India’s congestion is at an all-time high, with the country’s population growing at the fastest pace in decades.
The government has a plan to reduce it, but what can it do to make the country more efficient?
Here’s what to know about traffic and congestion in India.
First things first: India’s population is growing rapidly, at an annual rate of 6.2%, according to the latest population data.
According to the National Sample Survey Organisation, about 8.3% of the population of India is now over 65 years old, while 3.7% is over 65 and the rest under 25.
This is about 3.2 million people.
India has some of the most congested roads in the world, with more than one million cars in India’s cities.
The country’s highways are in dire straits, with almost all roads in India congested or over-used, with some roads having more than 30,000 cars per kilometre.
India has one of the world’s worst road networks, with over 4 million kilometres of roads being in a state of “poor” condition.
There are also serious problems with the way the government has implemented the National Highway Plan (NHP), the government’s comprehensive plan to address India’s roads woes.
The NHP is a series of ambitious schemes and programs that have been launched to address road congestion.
The NHP has been implemented by the state governments in all states, which have been allowed to set their own budgets, and in some cases have been able to use money from their respective central and state governments.
But the NHP hasn’t been widely implemented, as most of the states have been under the jurisdiction of the central government.
According to a study published in the Indian Journal of Public Health, the implementation of the Nhp has resulted in a decline in the number of deaths per 100,000 population of roads in many states.
For example, a study conducted by the National Institute of Health (NIIH) in 2014 found that the Nihila-Bihar-West Bengal road network had a mortality rate of 12.5 per 100.000 people, while the Maharashtra-Maharashtra road network was only 8.4 per 100 000 people.
In many states, the number per capita deaths dropped from an average of 1.5 to 0.4 deaths per capita.
In other states, like Karnataka, the per capita mortality fell from 1.4 to 1.1.
This means that the number and death rates have decreased significantly in a relatively short period of time.
However, the reduction in death rates is not enough to alleviate India’s road congestion, as there are still more than 40 million people who still need to drive.
According the National Centre for Disease Control and Prevention, India’s deaths are the highest in the developed world and the highest worldwide.
India ranks as the 13th most congesting country.
The current situation is due to the lack of proper infrastructure and a lack of resources to improve roads, which is where the government is currently focused.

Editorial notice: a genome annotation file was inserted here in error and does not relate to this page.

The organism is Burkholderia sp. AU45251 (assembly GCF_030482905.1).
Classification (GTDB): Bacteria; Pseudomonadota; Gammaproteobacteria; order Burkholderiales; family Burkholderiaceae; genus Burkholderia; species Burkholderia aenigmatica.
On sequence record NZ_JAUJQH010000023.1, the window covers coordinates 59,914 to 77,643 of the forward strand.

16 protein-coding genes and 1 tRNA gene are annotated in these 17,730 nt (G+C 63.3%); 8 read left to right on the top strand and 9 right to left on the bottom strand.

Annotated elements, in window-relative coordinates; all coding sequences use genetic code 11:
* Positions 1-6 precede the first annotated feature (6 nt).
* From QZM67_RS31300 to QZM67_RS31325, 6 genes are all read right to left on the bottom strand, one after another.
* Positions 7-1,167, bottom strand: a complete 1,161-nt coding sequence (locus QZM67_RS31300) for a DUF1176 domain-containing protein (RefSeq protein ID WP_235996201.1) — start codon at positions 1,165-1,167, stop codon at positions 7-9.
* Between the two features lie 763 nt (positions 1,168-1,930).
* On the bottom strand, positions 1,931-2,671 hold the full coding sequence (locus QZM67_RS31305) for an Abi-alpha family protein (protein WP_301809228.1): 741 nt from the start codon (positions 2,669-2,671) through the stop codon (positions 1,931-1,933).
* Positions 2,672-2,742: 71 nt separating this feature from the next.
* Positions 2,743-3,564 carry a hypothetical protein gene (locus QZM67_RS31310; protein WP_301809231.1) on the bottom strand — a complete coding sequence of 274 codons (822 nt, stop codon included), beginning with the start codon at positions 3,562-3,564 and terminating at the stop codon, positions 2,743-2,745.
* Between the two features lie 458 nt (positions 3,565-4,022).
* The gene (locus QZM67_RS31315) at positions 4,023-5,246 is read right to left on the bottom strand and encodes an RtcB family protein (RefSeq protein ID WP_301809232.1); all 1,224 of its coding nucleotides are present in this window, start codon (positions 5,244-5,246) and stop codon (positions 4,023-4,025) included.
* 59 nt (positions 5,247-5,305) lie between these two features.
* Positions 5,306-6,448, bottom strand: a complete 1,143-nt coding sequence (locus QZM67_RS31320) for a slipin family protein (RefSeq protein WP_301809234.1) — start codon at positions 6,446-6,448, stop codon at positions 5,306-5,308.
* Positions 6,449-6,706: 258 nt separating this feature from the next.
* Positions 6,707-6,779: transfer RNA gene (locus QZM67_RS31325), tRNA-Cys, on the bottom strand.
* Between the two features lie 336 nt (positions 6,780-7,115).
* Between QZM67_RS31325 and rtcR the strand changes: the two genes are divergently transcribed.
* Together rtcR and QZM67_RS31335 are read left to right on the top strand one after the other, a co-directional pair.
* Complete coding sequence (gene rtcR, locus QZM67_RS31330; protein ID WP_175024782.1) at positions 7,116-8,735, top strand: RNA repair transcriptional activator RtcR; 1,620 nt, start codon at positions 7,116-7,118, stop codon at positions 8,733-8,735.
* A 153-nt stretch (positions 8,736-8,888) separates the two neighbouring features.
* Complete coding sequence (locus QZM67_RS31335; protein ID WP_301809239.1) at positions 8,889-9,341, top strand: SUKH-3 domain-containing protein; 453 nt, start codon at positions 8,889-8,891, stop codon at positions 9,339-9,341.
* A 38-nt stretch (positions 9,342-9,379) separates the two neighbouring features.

The new government is trying to address this issue by setting up the NITI Aayog to help set up infrastructure to alleviate the countrys road woes.
In fact, the NIIH report says that the new government’s focus is on improving infrastructure to reduce the congestion in the country.
But the new NITAA Aayogi is also not a panacea, as the NHAI report also points out that the National Green Tribunal, an independent body, has yet to agree on the NHAR.
It says that a decision to amend the National Highways Authority of India (NHAI) is not possible due to a lack in consensus among stakeholders and a shortage of resources.
The Ministry of Road Transport and Highways has also taken a hard line against the NHT.
The ministry has repeatedly stated that it is the responsibility of the state government to set up roads.
According a statement by the ministry, the new policy is not based on any objective criteria.
The Ministry has also said that the implementation is not a “one size fits all” solution.
The National Highway Authority of New India (NHAN) has taken a similar stance and has said that it will continue to monitor the implementation in all areas.
The minister of road transport and highways, Gopal Rai, has also pointed out that it needs to be based on a holistic approach, which includes a comprehensive approach on the cost-effectiveness of the new scheme.
The minister of state for road transport, Kiren Rijiju, has taken another tough line.
In a tweet, he has called the NHRP “a complete waste of time” and that it has failed to reduce road traffic.
The government’s approach to the NHE is also at odds with the views of many stakeholders.
According the Indian Council of Medical Research, more than two thirds of the health professionals surveyed by the Indian Medical Association (IMA) said the NHCP is not effective